Today is beginning to feel like one of those days where you just deflate. After six days of walking around, touring small towns and big cities, rushing to catch trains and tubes, and reading signposts describing historical sites, I can barely get out of bed. Honestly if I’m going to have a complete bum day, today is the day to do it since other than grocery shopping and maybe making a trip to Carphone Warehouse to buy a new phone charger, I have nothing else to do that would require leaving my apartment. No essays to write, no research to read, no dance rehearsals to attend, just plain old boring stuff all completable in Isis. Including continue to update this blog and work on my surprise, so let’s return to the morning of our last full day in England.
It was quite the luxury to not have to set an alarm to ensure that we catch transportation on time. Maidstone may be a minuscule town, but Leeds Castle is a decent number of miles away along a highway so we had to take a cab and we could call one at any time in the day. We ate breakfast at the buffet at the hotel which was absolutely no better than dinner the night before. A basic buffet centering around a mass produced English breakfast (I wasn’t even going to try to get Kevin to taste black pudding) with overcooked eggs. At least fruit and toast is pretty much fruit and toast anywhere so I can adapt pretty easily. Though we quickly made up our minds to find a Sainsbury or Tesco and buy breakfast stuff there for tomorrow.
While it would begin raining later in the afternoon, mid morning was another crisp and blue skied day (just as it is in Oxford at the moment; pity I have nothing to do outside) and the walk up to the castle led us through some beautiful expansive grounds. I am constantly awestruck by the picturesque gardens and fields and ponds that grace not only the stately home grounds, but also the simple towns and the views from train windows. So perfect that they don’t seem real. A few sights into the country and you understand what drew artists like JMW Turner and John Constable to England. If I lived in one of these stately homes, only rain would force me indoors and out of my gardens and fields. Luckily Kevin also found the grounds mesmerizing so he didn’t make a fuss when I later suggested a stroll through the gardens and taking our time walking the path to and from the castle. In fact, I think he was just thrilled that I was backing down from speed walking everywhere so easily.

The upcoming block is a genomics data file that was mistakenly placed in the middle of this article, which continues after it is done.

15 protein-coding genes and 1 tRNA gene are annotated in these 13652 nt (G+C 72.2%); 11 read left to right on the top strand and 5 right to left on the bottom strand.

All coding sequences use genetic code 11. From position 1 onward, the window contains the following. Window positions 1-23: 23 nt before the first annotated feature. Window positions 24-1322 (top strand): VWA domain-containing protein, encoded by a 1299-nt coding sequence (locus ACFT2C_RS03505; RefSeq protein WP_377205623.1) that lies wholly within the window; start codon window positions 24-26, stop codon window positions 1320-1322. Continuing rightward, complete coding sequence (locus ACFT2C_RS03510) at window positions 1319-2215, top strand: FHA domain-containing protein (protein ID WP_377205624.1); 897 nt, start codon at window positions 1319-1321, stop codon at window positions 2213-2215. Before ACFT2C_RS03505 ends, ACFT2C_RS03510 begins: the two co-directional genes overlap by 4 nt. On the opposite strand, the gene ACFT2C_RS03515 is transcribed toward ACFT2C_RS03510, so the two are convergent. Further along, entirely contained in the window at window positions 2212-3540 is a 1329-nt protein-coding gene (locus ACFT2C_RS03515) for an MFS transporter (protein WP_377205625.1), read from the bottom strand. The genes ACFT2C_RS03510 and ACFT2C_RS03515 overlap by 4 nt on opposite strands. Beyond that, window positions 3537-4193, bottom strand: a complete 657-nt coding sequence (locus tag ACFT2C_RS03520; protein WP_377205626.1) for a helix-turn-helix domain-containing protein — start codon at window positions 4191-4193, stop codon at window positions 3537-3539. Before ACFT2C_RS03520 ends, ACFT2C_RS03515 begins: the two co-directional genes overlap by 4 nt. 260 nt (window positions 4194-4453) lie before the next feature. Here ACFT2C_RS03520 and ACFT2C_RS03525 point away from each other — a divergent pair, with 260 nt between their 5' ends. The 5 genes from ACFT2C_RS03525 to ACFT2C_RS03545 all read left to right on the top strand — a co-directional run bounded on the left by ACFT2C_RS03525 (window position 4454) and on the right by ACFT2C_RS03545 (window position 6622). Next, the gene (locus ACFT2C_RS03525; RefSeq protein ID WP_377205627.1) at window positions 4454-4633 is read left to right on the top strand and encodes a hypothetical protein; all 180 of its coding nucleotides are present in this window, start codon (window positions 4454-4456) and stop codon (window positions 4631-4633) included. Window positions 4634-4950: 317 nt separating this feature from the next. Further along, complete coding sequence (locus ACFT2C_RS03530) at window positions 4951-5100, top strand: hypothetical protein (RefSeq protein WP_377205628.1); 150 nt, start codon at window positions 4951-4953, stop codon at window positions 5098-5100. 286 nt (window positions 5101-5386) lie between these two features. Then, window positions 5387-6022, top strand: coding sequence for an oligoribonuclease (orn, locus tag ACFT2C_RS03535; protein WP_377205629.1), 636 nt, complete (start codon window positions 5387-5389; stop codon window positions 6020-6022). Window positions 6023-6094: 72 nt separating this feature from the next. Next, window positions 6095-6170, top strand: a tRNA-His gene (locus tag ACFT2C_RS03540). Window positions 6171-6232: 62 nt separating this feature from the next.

Leeds was another one of those castles built in the generations immediately following William the Conquerer. Most of the original castle was demolished over time so the newer castle doesn’t look like it would have back in it’s first form. It was further renovated and updated by its last private owner, Lady Baille, so half of the rooms we were allowed into were decorated in a more modern style than those rooms would have looked in the castle’s heyday.
The first half of the rooms on the tour were focused on the castle’s history pre-Lady Baille and so were kept looking like they would have in the earlier centuries. I really like this stone mantlepiece carved for Henry VIII and Catherine of Aragon (don’t look so surprised, I’m predictable) for their overnight stay at Leeds on their way to France for the Field of the Cloth of Gold summit with the French King, Francois I. But for me, yes the castle was full of great history and I had that overwhelmed by history feeling I get whenever I go to these places–that awe that you are standing in the same exact spot where people have been standing for hundreds, sometimes thousands of years–the grounds were the highlight.
There was a pretty interesting aviary with exotic birds that were mostly hiding in their pens to escape the biting cold (lucky birds) and a flock of extremely annoying young macaws. We made friends with a cockatoo and saw a blue and gold macaw for Kevin. And the toucan’s beak was so long and colorful! Oddly it kept hitting its beak on a nearby branch, like actually smacking it on purpose, so I wonder what that was all about.